The Talas Years

REVIEW: Talas – Live Speed on Ice (1983)

Second in a two-part review of the 1989 compilation CD, Billy Sheehan – The Talas Years.  Part one is here:  Sink Your Teeth Into That.  More Talas tomorrow!

scan_20161210BILLY SHEEHAN – The Talas Years (Part Two of Two)  (1989 Relativity)
TALAS – Live Speed on Ice (1983 Relativity)

When we last met Talas, they were a power trio.  On their 1984 live album, they were a quartet.  Billy Sheehan was the only remaining member of the original lineup, with some hot talent behind him:  Mark Miller on drums, Mitch Perry (MSG) on guitar, and the hugely talented Phil Naro singing.  Naro has been around, including a stint with Peter Criss.  (You can hear a number of his performances on Mitch Lafon’s Kiss tribute CD A World With Heroes.)

There is little question that Naro’s voice brings the songs to another level.  “Sink Your Teeth Into That” benefits from his young rasp.  Mitch Perry throws in a more articulated guitar solo for an extended section leaving Billy to hold down the riff.  Second in line is a new song, “Crystal Clear” which has a biting Police guitar riff.  The busy bass holds down the melodic center as Naro soars on top.  Live Speed on Ice has great value, since much of its material was actually brand new and never released on anything else.  “The Farandole” is another new one, an instrumental of jaw-dropping ability.  Dueling bass and guitars dance and parry while the drums hit the heavy blows.

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More new tunes:  “Do You Feel Any Better”, “Lone Rock”, and “Inner Mounting Flame” continue the ass-kicking streak.  Each has their own groove, but “Inner Mounting Flame” truly is live speed on ice.  A few older tracks from the album are solid winners:  “King of the World”, “High Speed on Ice” and of course “Shy Boy”, the one Talas song that people know today thanks to David Lee Roth.  Billy’s signature bass solo is also performed live (and extended), but cleverly retitled.  While “NVH 3345” meant “SHEEHAN” upside down, “7718 (3A17)” means “BILL (LIVE)”.  With the freedom of the live setting, Bill took his time to showcase some unheard of chops and effects.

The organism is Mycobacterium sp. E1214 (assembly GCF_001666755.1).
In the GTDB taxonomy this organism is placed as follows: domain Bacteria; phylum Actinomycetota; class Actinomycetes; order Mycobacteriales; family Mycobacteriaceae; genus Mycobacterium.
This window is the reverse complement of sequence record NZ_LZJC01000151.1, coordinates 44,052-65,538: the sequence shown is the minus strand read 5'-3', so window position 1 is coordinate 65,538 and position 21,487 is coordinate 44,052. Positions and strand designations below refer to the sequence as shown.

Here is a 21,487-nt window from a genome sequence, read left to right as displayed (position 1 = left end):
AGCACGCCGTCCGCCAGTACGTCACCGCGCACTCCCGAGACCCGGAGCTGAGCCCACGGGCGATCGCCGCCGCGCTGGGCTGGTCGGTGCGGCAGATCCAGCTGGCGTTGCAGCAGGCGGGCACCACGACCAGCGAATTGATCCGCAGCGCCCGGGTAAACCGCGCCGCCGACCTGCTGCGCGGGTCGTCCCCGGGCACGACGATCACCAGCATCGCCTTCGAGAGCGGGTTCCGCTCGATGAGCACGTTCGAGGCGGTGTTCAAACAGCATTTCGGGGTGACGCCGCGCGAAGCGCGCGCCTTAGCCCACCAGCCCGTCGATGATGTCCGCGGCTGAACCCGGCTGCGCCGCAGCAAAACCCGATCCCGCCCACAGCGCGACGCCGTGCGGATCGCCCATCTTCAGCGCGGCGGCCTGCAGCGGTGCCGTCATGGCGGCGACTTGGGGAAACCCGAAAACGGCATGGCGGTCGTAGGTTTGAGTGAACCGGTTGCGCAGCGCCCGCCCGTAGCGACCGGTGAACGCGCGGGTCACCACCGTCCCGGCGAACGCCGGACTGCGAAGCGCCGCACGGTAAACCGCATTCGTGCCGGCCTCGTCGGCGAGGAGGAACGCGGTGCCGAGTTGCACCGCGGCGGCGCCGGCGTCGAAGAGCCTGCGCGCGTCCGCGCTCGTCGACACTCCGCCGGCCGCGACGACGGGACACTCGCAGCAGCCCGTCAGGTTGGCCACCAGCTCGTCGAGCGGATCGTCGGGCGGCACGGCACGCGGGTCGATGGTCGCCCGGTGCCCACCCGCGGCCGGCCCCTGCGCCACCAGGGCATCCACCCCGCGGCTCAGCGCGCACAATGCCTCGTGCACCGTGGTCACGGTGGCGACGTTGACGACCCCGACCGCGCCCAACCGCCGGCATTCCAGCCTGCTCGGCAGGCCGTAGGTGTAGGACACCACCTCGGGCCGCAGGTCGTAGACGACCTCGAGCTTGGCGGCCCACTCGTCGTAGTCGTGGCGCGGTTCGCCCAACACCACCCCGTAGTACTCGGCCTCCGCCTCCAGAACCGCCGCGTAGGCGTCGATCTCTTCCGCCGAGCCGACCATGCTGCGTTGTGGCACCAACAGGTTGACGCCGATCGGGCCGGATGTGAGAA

Any album that has Billy Sheehan on bass is bound to include a thousand notes of pure thrills, and any record with Phil Naro is going to sound awesome vocally.  Therefore, Live Speed on Ice should be a welcome addition to the discerning rock fan’s personal library.  The easiest way to get it is on CD combined with Sink Your Teeth Into That as the 1989 compilation Billy Sheehan – The Talas Years.  Either way, you win.

4/5 stars

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REVIEW: Talas – Sink Your Teeth Into That (1982)

A two-part review of the 1989 compilation CD, Billy Sheehan – The Talas Years.

scan_20161210BILLY SHEEHAN – The Talas Years (Part One of Two)  (1989 Relativity)
TALAS – Sink Your Teeth Into That (1982 Relativity)

Fans of David Lee Roth are probably already aware of Talas via their incredible bassist Billy Sheehan, an innovative genius of the four-string rumble.  His first recordings were with Talas (1979-1983), a Buffalo power trio.  With Roth, he re-recorded the Talas track “Shy Boy” on Eat ‘Em And Smile.  The Talas original can be found on their second LP Sink Your Teeth Into That, or the compilation The Talas Years.

The focus is immediately and obvious on the bass.  Billy plays it simultaneously as a lead instrument, and the rhythmic foundation.  “Sink Your Teeth Into That”, the title track boasts not only insane playing, but sounds that had never been heard before from a bass guitar.  And the song’s pretty good too.  It’s raw 80s hard rock, no more no less, except for that bass.  “Hit and Run” is just as strong.  Talas were not just a bass showcase, but a band that could actually write good songs.  These are unpolished and rough songs, with the band (Dave Constantino on guitar and Paul Varga on drums) alternating lead vocals.

The centerpiece of the album is the bass solo “NVH 3345”.  Write that down and turn it upside down:  it spells “SHEEHAN”.  It has been said before that as Eddie Van Halen’s “Eruption” was a game changer on guitar,  “NVH 3345” is the “Eruption” of the bass guitar.  It is hard to imagine more sheer technique stuffed into 2:21.  For anyone who is a serious collector of hard rock heroes, “NVH 3345” must find a way into your collection.

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“High Speed On Ice” returns to a hard rocking momentum, like “Highway Star” via Buffalo New York.  Then “Shy Boy” which needed David Lee Roth and Steve Vai to finally perfect it.  Think of this version as a prototype.  It is hard to believe that David Lee Roth did not write the line “Gotta keep things movin’ ’til my personality starts it groovin'”, but Roth made it sound like he meant it.

“King of the World” and “Outside Lookin’ In” occupy the mid-tempo range, and that would be Billy singing those high screams.  Both good songs with the memorable hooks to go with the bass hijinks.  Shadows fall on “Never See Me Cry”, a darker side of Talas but still with the hooks intact.  Second to last song “Smart Lady” is the only loser.  There isn’t room for songs that just don’t cut it.  “Hick Town” ends the album on a better note, with bass pyrotechnics and thrills to go.

Sink your teeth into Talas, and come back tomorrow for a look at Live Speed on Ice.

4/5 stars

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